Bethany Reports Record Numbers for German Exchange Program 

BETHANY, W.Va. — A record total of 14 students are participating in the Heidelberg Exchange Program between Bethany College and Padagogische Hochschule Heidelberg (the University of Education in Heidelberg) during the fall semester. More than 120 students from both sides of the Atlantic have benefited from this program since its inception in 1990. The 14 students who are taking advantage of the opportunity this semester represent the largest single group of participants in the history of the program.

“Bethany College has been a leader in creating innovative learning opportunities for students here and abroad for many years,” said Dr. Scott D. Miller, President of the College. “These exchange programs provide our students with invaluable insight and the international experience gives them a tremendous edge as they prepare to compete in the increasingly global marketplace of the 21st Century.”

Eleven students from Germany are wrapping up the first month of the fall semester on the Bethany campus and have already become an integral part of the college community. In addition to their classes, many of the exchange students have made a place for themselves on the women’s tennis team, the men’s soccer team, an upcoming Bethany College Theatre production and the College Choir.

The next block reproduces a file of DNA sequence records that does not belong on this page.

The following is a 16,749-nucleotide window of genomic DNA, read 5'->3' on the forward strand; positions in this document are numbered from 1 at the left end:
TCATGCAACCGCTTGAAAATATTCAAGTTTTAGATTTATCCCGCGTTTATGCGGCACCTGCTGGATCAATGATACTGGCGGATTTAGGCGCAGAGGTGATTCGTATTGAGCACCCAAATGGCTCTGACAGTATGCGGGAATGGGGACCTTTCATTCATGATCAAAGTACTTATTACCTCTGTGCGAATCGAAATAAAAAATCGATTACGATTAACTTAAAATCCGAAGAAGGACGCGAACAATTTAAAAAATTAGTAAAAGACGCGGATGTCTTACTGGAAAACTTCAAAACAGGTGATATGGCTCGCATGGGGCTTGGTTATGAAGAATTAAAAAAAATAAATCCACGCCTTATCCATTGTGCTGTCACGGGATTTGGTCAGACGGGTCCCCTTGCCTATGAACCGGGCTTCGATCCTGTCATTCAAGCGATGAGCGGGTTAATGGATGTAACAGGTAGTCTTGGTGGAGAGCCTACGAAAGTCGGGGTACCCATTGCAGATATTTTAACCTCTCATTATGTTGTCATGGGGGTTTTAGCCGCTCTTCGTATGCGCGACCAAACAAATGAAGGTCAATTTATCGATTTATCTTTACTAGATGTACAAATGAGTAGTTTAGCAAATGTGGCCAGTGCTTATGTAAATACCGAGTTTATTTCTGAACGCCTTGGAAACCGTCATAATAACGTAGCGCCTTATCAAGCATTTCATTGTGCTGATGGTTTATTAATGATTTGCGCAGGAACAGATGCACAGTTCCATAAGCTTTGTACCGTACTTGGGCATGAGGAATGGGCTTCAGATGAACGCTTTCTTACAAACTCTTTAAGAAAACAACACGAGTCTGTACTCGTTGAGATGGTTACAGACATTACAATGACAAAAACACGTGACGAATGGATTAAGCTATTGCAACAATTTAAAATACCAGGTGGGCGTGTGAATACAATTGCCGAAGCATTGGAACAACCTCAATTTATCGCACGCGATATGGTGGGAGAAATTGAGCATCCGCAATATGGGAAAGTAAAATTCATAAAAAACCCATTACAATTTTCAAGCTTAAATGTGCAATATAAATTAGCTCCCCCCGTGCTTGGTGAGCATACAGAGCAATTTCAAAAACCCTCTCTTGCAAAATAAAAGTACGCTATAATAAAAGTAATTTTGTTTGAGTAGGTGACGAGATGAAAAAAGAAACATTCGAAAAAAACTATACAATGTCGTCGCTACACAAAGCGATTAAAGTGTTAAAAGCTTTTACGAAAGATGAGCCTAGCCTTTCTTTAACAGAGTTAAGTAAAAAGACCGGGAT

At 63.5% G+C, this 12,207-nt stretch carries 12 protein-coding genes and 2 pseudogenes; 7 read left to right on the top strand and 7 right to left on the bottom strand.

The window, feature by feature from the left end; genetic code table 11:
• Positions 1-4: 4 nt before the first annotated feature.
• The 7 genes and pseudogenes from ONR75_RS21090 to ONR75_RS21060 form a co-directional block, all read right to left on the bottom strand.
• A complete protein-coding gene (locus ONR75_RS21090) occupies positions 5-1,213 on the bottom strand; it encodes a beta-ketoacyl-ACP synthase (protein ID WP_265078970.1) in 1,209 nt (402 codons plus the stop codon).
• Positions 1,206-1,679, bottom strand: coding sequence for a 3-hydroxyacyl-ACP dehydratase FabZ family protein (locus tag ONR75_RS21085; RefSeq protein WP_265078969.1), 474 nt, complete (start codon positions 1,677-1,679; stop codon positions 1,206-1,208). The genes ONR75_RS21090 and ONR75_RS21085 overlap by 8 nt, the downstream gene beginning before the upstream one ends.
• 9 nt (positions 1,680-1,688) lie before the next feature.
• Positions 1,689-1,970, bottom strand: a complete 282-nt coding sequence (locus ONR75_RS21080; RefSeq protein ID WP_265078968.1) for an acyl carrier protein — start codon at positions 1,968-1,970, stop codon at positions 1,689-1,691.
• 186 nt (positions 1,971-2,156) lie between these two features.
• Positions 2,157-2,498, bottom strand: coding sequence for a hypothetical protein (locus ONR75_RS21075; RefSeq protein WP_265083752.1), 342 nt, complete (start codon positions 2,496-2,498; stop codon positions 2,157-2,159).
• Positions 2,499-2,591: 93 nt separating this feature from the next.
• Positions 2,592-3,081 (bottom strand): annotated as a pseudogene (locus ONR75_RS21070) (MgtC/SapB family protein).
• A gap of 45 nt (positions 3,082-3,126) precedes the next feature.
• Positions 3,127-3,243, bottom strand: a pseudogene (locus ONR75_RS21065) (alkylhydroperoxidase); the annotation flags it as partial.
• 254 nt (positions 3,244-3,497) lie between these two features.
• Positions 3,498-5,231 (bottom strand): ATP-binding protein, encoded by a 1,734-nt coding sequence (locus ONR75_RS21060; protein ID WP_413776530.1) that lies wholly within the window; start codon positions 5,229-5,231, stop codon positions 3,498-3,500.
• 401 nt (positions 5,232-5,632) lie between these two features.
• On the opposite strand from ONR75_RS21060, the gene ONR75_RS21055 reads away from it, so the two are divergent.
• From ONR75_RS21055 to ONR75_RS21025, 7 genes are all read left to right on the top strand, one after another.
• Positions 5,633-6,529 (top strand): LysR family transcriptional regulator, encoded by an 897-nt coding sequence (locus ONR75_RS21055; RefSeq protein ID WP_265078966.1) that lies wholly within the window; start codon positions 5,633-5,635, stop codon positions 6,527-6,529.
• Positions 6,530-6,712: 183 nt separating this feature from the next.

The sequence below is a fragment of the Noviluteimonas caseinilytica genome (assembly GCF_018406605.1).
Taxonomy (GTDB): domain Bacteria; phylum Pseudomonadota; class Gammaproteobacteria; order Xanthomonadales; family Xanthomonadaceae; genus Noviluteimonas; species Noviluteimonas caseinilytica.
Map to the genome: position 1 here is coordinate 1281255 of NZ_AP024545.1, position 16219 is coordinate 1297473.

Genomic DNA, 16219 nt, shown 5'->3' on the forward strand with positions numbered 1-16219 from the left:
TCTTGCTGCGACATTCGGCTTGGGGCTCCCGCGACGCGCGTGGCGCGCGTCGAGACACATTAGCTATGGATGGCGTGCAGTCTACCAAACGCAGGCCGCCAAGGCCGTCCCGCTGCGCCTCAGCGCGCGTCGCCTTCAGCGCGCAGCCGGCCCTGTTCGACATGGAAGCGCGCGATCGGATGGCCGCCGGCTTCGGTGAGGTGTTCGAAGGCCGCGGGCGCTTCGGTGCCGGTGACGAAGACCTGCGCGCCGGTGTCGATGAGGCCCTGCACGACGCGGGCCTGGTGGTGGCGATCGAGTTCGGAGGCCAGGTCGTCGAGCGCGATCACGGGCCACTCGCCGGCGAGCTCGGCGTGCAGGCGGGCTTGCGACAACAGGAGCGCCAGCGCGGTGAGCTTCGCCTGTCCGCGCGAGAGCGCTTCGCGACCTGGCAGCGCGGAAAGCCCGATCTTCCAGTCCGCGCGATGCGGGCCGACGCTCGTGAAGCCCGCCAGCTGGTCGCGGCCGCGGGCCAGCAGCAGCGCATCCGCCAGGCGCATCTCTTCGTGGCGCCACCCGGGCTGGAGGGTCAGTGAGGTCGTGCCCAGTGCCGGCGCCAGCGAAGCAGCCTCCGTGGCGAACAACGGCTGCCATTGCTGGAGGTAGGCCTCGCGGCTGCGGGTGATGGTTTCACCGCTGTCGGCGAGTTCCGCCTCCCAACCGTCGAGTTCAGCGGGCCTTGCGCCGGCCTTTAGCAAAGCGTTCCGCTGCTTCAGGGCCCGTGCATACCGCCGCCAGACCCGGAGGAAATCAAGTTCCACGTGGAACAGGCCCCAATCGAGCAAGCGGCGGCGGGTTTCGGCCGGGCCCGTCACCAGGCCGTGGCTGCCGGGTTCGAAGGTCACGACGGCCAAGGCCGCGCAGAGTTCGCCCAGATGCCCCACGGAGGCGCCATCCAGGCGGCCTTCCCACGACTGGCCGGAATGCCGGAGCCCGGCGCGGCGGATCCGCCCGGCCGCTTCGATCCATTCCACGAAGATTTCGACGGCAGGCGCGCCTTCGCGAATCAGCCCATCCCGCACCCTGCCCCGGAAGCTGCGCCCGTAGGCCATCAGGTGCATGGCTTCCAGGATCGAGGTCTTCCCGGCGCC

Several of those students have also taken advantage of the opportunity to hone their teaching skills by serving as expert native language tutors under the guidance of German professor Dr. Harald Menz, who has served as coordinator for the Heidelberg Exchange Program since 1994.

Three Bethany College junior German majors — Kimberly Foflygen of Burgettstown, Pa.; Andrew Sell of Oakdale, Pa.; and Amber Yarnell of Wooster, Ohio — are currently on the ground in Germany where they are completing an intensive four-week German course at the Goethe Institut in the town of Schwabisch Hall. They will be starting their Study Abroad semester at PH Heidelberg in mid-October.

Bethany is a small college of national distinction located on a historic 1,300-acre campus in the Northern Panhandle of West Virginia. Founded in 1840, it is the oldest college in the state.